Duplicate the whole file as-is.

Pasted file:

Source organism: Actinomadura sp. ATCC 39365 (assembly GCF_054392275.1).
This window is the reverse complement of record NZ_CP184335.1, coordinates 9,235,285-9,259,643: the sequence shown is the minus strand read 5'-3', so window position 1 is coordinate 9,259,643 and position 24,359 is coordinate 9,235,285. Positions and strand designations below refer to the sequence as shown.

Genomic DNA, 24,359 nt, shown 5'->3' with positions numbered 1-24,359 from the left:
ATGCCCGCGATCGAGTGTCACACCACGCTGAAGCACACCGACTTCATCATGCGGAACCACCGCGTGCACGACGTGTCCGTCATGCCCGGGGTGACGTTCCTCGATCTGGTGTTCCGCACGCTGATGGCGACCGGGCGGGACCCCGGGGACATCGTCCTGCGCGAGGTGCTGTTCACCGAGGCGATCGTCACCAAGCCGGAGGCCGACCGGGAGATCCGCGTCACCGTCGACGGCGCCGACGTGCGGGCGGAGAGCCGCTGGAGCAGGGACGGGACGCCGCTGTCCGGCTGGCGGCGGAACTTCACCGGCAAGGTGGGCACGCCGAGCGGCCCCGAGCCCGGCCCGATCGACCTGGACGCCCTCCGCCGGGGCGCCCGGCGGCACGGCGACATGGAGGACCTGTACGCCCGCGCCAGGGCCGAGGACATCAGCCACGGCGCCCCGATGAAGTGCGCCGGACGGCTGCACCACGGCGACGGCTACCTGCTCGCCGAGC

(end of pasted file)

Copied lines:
Source organism: Actinomadura sp. ATCC 39365 (assembly GCF_054392275.1).
This window is the reverse complement of record NZ_CP184335.1, coordinates 9,235,285-9,259,643: the sequence shown is the minus strand read 5'-3', so window position 1 is coordinate 9,259,643 and position 24,359 is coordinate 9,235,285. Positions and strand designations below refer to the sequence as shown.

Genomic DNA, 24,359 nt, shown 5'->3' with positions numbered 1-24,359 from the left:
ATGCCCGCGATCGAGTGTCACACCACGCTGAAGCACACCGACTTCATCATGCGGAACCACCGCGTGCACGACGTGTCCGTCATGCCCGGGGTGACGTTCCTCGATCTGGTGTTCCGCACGCTGATGGCGACCGGGCGGGACCCCGGGGACATCGTCCTGCGCGAGGTGCTGTTCACCGAGGCGATCGTCACCAAGCCGGAGGCCGACCGGGAGATCCGCGTCACCGTCGACGGCGCCGACGTGCGGGCGGAGAGCCGCTGGAGCAGGGACGGGACGCCGCTGTCCGGCTGGCGGCGGAACTTCACCGGCAAGGTGGGCACGCCGAGCGGCCCCGAGCCCGGCCCGATCGACCTGGACGCCCTCCGCCGGGGCGCCCGGCGGCACGGCGACATGGAGGACCTGTACGCCCGCGCCAGGGCCGAGGACATCAGCCACGGCGCCCCGATGAAGTGCGCCGGACGGCTGCACCACGGCGACGGCTACCTGCTCGCCGAGC